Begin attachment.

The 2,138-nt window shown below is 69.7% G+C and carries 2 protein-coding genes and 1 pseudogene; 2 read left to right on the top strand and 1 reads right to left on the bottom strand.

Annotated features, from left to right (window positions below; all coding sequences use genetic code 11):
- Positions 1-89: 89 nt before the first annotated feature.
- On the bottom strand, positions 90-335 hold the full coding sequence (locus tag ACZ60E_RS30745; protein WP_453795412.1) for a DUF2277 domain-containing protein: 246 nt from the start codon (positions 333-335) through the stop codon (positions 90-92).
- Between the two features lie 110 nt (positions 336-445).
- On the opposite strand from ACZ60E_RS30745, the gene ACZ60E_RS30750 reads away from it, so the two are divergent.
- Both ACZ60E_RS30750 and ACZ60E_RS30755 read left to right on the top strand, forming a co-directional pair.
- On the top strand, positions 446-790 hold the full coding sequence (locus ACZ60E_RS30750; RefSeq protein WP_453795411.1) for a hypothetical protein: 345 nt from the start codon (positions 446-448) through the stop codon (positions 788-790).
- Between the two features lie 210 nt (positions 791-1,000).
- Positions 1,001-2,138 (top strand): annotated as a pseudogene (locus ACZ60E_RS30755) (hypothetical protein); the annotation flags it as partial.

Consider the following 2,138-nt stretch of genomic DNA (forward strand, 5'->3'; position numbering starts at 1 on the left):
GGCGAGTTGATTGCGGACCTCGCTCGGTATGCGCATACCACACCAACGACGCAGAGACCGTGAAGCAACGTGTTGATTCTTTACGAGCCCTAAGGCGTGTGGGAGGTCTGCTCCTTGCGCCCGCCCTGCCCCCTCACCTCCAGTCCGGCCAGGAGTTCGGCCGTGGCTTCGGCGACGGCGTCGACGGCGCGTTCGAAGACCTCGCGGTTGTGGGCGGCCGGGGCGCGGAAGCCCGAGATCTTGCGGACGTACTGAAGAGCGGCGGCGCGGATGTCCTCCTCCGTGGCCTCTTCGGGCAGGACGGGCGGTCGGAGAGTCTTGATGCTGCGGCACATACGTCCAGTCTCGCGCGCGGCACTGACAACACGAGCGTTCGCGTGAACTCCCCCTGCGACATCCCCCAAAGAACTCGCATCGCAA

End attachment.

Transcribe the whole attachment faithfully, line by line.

The 2,138-nt window shown below is 69.7% G+C and carries 2 protein-coding genes and 1 pseudogene; 2 read left to right on the top strand and 1 reads right to left on the bottom strand.

Annotated features, from left to right (window positions below; all coding sequences use genetic code 11):
- Positions 1-89: 89 nt before the first annotated feature.
- On the bottom strand, positions 90-335 hold the full coding sequence (locus tag ACZ60E_RS30745; protein WP_453795412.1) for a DUF2277 domain-containing protein: 246 nt from the start codon (positions 333-335) through the stop codon (positions 90-92).
- Between the two features lie 110 nt (positions 336-445).
- On the opposite strand from ACZ60E_RS30745, the gene ACZ60E_RS30750 reads away from it, so the two are divergent.
- Both ACZ60E_RS30750 and ACZ60E_RS30755 read left to right on the top strand, forming a co-directional pair.
- On the top strand, positions 446-790 hold the full coding sequence (locus ACZ60E_RS30750; RefSeq protein WP_453795411.1) for a hypothetical protein: 345 nt from the start codon (positions 446-448) through the stop codon (positions 788-790).
- Between the two features lie 210 nt (positions 791-1,000).
- Positions 1,001-2,138 (top strand): annotated as a pseudogene (locus ACZ60E_RS30755) (hypothetical protein); the annotation flags it as partial.

Consider the following 2,138-nt stretch of genomic DNA (forward strand, 5'->3'; position numbering starts at 1 on the left):
GGCGAGTTGATTGCGGACCTCGCTCGGTATGCGCATACCACACCAACGACGCAGAGACCGTGAAGCAACGTGTTGATTCTTTACGAGCCCTAAGGCGTGTGGGAGGTCTGCTCCTTGCGCCCGCCCTGCCCCCTCACCTCCAGTCCGGCCAGGAGTTCGGCCGTGGCTTCGGCGACGGCGTCGACGGCGCGTTCGAAGACCTCGCGGTTGTGGGCGGCCGGGGCGCGGAAGCCCGAGATCTTGCGGACGTACTGAAGAGCGGCGGCGCGGATGTCCTCCTCCGTGGCCTCTTCGGGCAGGACGGGCGGTCGGAGAGTCTTGATGCTGCGGCACATACGTCCAGTCTCGCGCGCGGCACTGACAACACGAGCGTTCGCGTGAACTCCCCCTGCGACATCCCCCAAAGAACTCGCATCGCAA